But with Day, Bailey, Gary Stevens, and so many other Hall of Fame jockeys having retired in recent years, Borel is among the new rotation of veterans hoping to supplant them in crucial situations. Nafzger said he and Jim Tafel, the owner-breeder of Street Sense, have never wavered in their loyalty to Borel.
"We've had a long-range game plan with this colt all along, and I always thought Calvin fit the bill," said Nafzger. "He's a horseman - and a horseman's jock. He understands horses, and he rides a good race.
"Last year we thought this horse really needed some pat hands on him, somebody that'd let him take his time. We wanted to let the horse win his races, not the rider be all over him making him do things. Calvin is just perfect for this horse, we thought."
Borel's annual mount earnings have surpassed $5 million in eight of the past 10 years, so he clearly has proven himself as an excellent rider over time, and yet he is not nearly as well known nationally as other jockeys with similar statistics. That may be partly because he seldom rides in major racing centers such as New York, California, or Florida, but also because a life story that deals primarily with plain hard work is sorely lacking in glitz and glamour.
Borel and his brother make no apologies for this.
"Those other boys are from someplace else," said Cecil Borel, who travels a circuit of Kentucky, Arkansas, and Louisiana, and currently has a string of 10 horses at the Trackside training center, just a few miles from Churchill Downs, and another five at Louisiana Downs in Bossier City, La. "I don't really know why Calvin's never gotten the kind of publicity they have. I guess it's because we're coon-asses, country boys. That's the only way I know how to put it."
Partly because of their age difference and life circumstances, it was Cecil Borel, and not their father, who took Calvin under his wing and taught him about horses and riding. Clovis Borel died "about five or six years ago," said Cecil Borel. Their mother, now 84, suffered a stroke and heart attack several years ago and is paralyzed on her right side.
"We were raised to work," said Cecil Borel. "Calvin worked, I worked, the whole family worked. I guess I semi-raised Calvin since he was 7 or 8. He's been tough ever since."
Cecil and Calvin have been close their entire lives, and to this day, that closeness remains apparent. In fact, after Cecil gave Calvin a leg up on a gray gelding named Alpha Capo for a $50,000 claiming race Saturday on the Churchill turf, and the horse won, they greeted each other with a joyful high-five upon reuniting at the entrance to the winner's circle.
Borel ranks sixth in career wins among jockeys at Churchill and is quite familiar with the everyday winner's circle. But in the once-a-year case of the Kentucky Derby, an infield winner's circle is used, and Borel has never gotten close to it. His four previous Derby mounts have closed at odds of 10-1, 59-1, 101-1, and 29-1, with the best finish coming from Ten Cents a Shine, who was eighth in 2003.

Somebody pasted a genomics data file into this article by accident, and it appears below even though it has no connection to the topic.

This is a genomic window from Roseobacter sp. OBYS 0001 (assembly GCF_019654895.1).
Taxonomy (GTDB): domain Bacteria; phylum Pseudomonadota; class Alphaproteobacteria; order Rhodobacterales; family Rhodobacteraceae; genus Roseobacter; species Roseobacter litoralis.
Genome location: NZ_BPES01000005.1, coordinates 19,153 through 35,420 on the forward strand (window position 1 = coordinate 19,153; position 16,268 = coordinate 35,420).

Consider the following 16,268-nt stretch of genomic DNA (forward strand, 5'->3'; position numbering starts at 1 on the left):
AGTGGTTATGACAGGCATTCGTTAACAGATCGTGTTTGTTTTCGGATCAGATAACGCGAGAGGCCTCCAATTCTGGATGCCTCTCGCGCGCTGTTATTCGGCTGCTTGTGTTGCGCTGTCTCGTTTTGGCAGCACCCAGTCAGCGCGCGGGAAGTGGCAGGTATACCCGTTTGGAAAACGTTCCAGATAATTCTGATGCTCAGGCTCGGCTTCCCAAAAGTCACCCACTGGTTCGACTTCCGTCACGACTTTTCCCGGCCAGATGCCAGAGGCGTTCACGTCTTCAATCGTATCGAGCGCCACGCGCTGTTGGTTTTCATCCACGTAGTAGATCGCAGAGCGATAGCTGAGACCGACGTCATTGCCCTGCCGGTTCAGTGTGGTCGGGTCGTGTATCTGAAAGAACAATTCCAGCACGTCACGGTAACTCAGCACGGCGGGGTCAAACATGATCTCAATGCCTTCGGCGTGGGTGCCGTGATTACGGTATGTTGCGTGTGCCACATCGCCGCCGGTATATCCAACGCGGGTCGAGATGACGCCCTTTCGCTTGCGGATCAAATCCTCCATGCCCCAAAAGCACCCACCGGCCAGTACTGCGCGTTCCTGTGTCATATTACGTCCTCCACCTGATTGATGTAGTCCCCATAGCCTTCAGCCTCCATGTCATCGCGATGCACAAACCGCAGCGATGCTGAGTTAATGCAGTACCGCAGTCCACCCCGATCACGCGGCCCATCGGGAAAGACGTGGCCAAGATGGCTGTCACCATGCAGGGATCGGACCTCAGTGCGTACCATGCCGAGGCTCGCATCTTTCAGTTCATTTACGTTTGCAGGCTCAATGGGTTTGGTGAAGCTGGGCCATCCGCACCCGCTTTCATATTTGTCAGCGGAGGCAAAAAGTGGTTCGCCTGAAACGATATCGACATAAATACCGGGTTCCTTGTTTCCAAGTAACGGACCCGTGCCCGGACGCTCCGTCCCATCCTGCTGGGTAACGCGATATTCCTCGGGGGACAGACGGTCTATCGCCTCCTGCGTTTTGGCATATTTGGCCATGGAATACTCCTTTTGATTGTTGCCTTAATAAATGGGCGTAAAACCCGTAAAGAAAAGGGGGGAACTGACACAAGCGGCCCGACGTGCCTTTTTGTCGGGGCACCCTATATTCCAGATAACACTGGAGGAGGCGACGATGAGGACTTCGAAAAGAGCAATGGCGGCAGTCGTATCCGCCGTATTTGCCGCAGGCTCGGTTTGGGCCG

This year, however, virtually every serious handicapper gives Street Sense a legitimate chance, and the colt figures about 4-1 or 5-1, with Curlin being the only opponent likely to be sent off at lower odds. Reasonable or not, Borel's extraordinary confidence in Street Sense makes the colt a heavy favorite in Borel's mind.
"I love the way this colt is coming up to the Derby," he said. "He's doing unbelievable."
Borel has many strengths as a jockey but is particularly known for his penchant for saving ground, which has led to another oft-used nickname: Calvin Bo-rail. When Street Sense won the Breeders' Cup Juvenile and the Tampa Bay Derby, Borel essentially cut the corner in the turn for home, keeping his mount just inches from the inner rail, as he has done thousands of times before.
Borel is aware that his rival jockeys in the Derby might be keeping their left eyes peeled for Street Sense and Borel trying to sneak through on the inside. Indeed, it probably would be in their best interests to block his path. But Borel believes the other Derby jockeys will be too caught up in riding their own races to keep him specifically in mind, and he scoffed at the notion that the inside rail is his only path to victory.
"There are two rails on that racetrack," he said. "I ain't got to be on the fence. If I need to go to the outside, that's what we'll do. As good as I think he is, this horse could run over the top of the grandstand. He's a racehorse."
Borel strongly believes the runner-up finish by Street Sense in the April 14 Blue Grass Stakes at Keeneland did not come close to representing what the colt is capable of doing. The reason: the synthetic Polytrack surface over which the Blue Grass was contested. Dominican won by a nose over Street Sense in a four-horse photo finish.
"It's like he swims over it, just spins his wheels," said Borel. "He doesn't like that Polytrack at all. If I had to judge his effort that day, out of 100, I'd give him about a 10. That's how much he hates it." Conversely, Street Sense thrives on the Churchill surface, Borel noted, with the colt's record-breaking 10-length triumph here last fall in the BC Juvenile serving as stark proof.
For any jockey, a Derby victory would stand out as a seminal moment in a career otherwise filled with countless mud-caked rides dotted by success of varying degrees. Borel is no different. Street Sense, he hopes, will run the race of his life Saturday and provide Borel with the thrill of his life.
"This business has its ups and downs, and I've seen them all," said Borel, who said he has suffered 32 different bone fractures since he began riding, the most recent being a wrist fracture suffered last November in a nasty spill at Churchill. "When I get up every day, it's a good day, and that's because I love this game."
For Borel, winning the Derby would culminate a lifetime of devotion to the animals and the game he has grown to love - no mistake about it.